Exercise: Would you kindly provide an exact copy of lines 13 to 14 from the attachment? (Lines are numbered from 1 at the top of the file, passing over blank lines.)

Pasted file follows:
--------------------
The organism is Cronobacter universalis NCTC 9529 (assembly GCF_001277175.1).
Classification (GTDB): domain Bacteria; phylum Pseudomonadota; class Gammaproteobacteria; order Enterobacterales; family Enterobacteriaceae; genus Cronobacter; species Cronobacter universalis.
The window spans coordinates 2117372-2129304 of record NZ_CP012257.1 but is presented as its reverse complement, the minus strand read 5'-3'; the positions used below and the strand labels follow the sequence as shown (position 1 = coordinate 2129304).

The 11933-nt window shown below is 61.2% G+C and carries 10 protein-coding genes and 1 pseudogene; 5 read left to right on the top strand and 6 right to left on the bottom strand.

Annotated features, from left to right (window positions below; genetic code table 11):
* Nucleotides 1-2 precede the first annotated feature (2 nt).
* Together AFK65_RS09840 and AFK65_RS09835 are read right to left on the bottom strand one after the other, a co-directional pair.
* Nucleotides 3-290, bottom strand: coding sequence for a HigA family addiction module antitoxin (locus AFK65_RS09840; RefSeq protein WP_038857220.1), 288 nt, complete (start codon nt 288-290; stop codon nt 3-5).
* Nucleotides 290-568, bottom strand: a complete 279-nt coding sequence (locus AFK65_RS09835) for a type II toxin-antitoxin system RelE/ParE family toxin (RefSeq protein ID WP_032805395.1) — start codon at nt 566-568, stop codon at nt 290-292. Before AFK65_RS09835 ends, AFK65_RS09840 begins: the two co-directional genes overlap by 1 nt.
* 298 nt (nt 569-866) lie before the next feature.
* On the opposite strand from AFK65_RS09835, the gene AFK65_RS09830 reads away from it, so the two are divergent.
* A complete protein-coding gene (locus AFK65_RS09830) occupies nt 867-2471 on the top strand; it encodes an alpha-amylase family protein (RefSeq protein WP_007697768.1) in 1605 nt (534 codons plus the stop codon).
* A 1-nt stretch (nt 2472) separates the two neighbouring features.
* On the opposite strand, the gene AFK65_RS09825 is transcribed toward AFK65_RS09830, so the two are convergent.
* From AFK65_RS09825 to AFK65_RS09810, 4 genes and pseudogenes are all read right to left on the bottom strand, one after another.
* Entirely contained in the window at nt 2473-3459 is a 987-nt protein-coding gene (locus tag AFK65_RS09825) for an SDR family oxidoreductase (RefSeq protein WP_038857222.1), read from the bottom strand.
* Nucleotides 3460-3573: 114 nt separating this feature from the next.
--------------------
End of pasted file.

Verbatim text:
* A 1-nt stretch (nt 2472) separates the two neighbouring features.
* On the opposite strand, the gene AFK65_RS09825 is transcribed toward AFK65_RS09830, so the two are convergent.